Cancer patient maintains spirit as she fights disease|Swindell cheers on upcoming Cancer Survivors Day

Published 1:18 am Friday, June 12, 2009

Managing editor

It wasn’t until Sheila Swindell stopped screaming that she could hear her own thoughts.
The 25-year Chocowinity resident had been sitting alone and lonely in a temporary trailer that day in January 2000 while her permanent house was being raised to prevent future flood water from reaching it. Her husband was at work.
She recalls the day — the moment — with alarming clarity. She was waiting to hear the results of a recent test she’d taken after discovering a lump in her breast.
At 10 a.m., the phone rang. It was a Greenville doctor.
“Sheila, it’s cancer,” he said. “It’s real bad.”
Swindell couldn’t believe it.
“I just ran out of the camper screaming,” she recalled. “I was thinking ‘How is this possible!? How can this be!?’ That was a terrible moment.”
Over the years, Swindell said, she had undergone 15 mammograms, “and jumped for joy every time I had one when everything was OK.”
Her clean medical history exacerbated the stunning news. She discovered later, she said, that her mammograms had not detected the tumor hiding on the chest wall of her breast.
Swindell, 64, now champions the combined use of ultrasound and mammograms to detect tumors such as hers.
She employed that technology recently, when nearly 10 years after her first tumor appeared, she discovered another suspicious lump under her arm. That was eight weeks ago: Tests again indicated cancer.
This time, radiation is being used to battle the tumor.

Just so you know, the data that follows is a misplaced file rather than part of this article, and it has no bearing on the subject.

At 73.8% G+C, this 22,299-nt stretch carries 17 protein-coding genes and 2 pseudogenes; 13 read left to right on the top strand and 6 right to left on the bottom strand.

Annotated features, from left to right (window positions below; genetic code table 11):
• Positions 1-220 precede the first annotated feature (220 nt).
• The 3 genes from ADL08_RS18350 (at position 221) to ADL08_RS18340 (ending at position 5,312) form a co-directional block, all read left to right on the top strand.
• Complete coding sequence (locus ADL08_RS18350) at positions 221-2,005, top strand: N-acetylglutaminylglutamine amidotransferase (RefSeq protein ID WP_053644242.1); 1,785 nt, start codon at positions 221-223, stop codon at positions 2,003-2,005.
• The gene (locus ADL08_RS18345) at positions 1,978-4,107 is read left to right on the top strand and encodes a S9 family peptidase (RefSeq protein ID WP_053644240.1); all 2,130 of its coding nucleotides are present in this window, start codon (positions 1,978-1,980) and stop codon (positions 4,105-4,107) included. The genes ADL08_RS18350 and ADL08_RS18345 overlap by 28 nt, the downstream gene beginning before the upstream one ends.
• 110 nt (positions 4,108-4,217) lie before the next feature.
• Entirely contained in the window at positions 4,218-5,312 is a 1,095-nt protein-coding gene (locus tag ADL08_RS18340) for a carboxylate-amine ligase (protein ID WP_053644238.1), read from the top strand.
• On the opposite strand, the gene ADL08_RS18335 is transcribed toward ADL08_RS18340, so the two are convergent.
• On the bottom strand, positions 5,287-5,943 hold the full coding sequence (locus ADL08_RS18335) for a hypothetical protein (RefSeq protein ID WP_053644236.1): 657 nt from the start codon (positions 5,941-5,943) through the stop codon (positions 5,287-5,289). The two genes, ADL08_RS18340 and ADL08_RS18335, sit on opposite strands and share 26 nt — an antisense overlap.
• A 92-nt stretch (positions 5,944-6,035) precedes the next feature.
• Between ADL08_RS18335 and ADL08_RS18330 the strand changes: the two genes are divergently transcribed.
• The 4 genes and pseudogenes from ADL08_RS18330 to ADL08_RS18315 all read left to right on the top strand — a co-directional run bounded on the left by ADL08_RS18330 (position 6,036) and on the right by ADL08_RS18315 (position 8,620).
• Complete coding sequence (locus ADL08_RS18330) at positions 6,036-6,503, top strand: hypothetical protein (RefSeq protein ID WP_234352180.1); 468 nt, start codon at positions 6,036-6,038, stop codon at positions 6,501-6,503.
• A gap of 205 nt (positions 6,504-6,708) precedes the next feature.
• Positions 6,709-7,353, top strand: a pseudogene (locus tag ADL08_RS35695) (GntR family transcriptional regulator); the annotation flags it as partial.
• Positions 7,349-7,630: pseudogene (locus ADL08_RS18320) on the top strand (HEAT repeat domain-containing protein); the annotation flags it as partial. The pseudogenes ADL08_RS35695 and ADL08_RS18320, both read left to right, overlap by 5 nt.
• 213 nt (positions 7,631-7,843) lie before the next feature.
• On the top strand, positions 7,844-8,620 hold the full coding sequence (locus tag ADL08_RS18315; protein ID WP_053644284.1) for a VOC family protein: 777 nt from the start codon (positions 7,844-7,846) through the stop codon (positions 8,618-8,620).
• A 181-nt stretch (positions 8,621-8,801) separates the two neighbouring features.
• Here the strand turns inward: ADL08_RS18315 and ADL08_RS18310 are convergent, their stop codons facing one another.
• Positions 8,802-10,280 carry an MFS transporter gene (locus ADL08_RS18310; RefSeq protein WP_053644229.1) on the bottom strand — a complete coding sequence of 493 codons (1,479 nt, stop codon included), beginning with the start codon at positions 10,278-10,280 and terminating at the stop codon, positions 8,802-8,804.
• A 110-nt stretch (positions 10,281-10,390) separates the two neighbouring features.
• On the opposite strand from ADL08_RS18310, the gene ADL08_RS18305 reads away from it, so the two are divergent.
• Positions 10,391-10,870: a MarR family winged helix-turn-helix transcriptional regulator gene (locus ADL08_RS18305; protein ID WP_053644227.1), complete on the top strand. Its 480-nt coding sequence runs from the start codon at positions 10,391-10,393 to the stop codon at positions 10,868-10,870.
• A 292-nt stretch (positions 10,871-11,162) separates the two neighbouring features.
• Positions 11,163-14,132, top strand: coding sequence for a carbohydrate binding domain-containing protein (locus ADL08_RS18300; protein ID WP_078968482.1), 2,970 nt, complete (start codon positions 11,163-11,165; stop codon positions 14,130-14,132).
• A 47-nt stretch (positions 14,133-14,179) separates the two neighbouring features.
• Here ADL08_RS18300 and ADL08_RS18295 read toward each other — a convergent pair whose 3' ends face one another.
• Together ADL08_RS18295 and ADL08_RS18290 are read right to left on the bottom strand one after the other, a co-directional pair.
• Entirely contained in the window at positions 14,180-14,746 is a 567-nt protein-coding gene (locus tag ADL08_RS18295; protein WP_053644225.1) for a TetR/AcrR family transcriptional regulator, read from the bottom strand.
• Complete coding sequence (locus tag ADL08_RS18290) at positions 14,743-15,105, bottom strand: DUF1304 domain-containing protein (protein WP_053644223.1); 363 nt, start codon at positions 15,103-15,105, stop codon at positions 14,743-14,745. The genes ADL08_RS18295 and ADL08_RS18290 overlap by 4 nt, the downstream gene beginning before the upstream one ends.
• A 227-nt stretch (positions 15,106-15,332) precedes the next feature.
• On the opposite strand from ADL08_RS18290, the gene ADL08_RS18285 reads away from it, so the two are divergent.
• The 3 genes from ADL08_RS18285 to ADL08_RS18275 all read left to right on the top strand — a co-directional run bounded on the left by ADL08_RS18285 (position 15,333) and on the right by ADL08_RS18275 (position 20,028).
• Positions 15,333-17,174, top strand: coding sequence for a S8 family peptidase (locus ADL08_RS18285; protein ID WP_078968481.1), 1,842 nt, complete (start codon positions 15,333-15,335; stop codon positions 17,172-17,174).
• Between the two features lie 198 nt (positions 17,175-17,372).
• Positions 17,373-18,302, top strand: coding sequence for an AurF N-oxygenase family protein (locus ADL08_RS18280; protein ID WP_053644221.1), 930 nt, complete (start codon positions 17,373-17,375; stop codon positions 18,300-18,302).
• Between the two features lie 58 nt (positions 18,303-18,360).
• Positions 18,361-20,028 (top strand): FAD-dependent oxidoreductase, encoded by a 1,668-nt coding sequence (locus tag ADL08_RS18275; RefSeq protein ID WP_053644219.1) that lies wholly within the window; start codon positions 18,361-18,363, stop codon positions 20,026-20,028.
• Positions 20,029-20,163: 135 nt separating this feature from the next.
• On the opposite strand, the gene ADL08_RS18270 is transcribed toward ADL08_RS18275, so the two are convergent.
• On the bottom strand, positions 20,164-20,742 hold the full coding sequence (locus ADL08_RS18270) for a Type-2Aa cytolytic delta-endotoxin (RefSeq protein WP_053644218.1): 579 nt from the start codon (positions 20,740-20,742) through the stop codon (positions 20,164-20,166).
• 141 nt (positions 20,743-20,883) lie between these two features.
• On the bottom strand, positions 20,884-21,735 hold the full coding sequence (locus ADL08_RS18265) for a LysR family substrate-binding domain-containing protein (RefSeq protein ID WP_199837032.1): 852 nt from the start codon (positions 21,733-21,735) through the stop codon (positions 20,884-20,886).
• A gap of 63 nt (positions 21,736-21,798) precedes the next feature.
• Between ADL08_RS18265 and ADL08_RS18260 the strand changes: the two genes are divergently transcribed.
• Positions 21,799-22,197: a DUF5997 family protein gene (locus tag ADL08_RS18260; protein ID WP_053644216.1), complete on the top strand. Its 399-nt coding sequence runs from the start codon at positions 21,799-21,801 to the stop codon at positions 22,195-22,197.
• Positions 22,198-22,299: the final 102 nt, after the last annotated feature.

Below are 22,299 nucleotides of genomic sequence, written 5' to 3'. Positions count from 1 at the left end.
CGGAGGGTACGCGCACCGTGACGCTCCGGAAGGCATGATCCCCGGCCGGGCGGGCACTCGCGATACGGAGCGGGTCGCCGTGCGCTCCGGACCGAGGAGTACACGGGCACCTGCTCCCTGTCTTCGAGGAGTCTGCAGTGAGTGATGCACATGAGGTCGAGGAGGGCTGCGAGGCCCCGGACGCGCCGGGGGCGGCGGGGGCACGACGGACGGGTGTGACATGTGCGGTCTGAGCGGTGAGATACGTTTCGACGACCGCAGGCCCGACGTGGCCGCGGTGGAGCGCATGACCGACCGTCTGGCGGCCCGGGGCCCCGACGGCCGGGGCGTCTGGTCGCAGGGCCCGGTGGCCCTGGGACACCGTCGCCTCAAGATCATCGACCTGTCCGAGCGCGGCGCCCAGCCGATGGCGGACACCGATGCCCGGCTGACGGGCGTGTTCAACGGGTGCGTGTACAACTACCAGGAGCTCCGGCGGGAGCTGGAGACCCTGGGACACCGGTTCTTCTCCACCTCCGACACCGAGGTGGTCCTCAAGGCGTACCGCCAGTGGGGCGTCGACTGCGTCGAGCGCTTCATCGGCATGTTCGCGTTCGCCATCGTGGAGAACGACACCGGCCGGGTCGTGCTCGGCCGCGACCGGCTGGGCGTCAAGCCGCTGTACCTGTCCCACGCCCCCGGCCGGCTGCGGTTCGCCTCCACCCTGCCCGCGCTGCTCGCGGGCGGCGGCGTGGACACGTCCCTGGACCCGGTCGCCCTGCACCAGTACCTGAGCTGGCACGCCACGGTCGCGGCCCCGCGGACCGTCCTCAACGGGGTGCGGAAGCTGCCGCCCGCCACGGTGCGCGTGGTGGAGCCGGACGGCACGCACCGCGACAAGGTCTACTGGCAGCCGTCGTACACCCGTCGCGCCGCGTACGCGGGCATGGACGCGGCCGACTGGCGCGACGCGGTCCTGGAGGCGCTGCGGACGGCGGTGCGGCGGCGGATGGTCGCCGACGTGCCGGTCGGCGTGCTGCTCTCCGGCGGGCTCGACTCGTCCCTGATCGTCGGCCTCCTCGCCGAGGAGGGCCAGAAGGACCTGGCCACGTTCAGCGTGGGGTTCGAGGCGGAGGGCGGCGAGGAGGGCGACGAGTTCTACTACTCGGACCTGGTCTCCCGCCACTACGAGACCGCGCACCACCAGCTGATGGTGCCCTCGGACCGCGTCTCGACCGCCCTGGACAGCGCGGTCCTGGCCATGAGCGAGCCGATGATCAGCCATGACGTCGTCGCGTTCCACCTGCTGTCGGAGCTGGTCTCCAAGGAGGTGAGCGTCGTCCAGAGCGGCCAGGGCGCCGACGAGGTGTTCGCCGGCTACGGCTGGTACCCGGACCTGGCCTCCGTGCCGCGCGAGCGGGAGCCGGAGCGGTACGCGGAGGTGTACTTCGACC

Swindell is just about to finish 33 days of radiation treatment at the Beaufort County Medical Center’s Marion L. Shepard Cancer Center. She has been treated on and off — mostly on — at the center for the past 10 years.
Though the intensive therapy has caused her skin to split and bleed at times, it pales by comparison to her first year of breast-cancer treatment.
What Swindell calls “hard” drugs — potent chemotherapy medication — wracked her body that first year. Despite the aggressive treatment, doctors eventually had to remove her left breast.
“I was a basket case,” she said. “Physically and mentally, I just wasn’t in good shape.”
Losing her hair didn’t help.
“I like to fix up and look nice, so I think for people who like to fix up, it’s dramatic,” she said. “It was terrible. Ten years ago, it wasn’t as open as it is right now. That was a big blow for me, even though it’s unimportant.”
Swindell, who grew up in Southampton, England, and came to the United States at age 17, is an ideal poster child for the 2009 Marion L. Shepard Cancer Center Survivors Day.
She will be among at least a hundred local cancer survivors treated to a night of laughter with humorist Dave Caperton.
Swindell believes in the power of laughter.
“People need some joy,” she said. “Joy, joy, joy. Laughter and joy is what people need.”
The 2009 Marion L. Shepard Cancer Center Survivors Day is from 1 to 4 p.m. at First Church of Christ, 520 E. 10th St. in Washington. For more information, call 252-975-4308.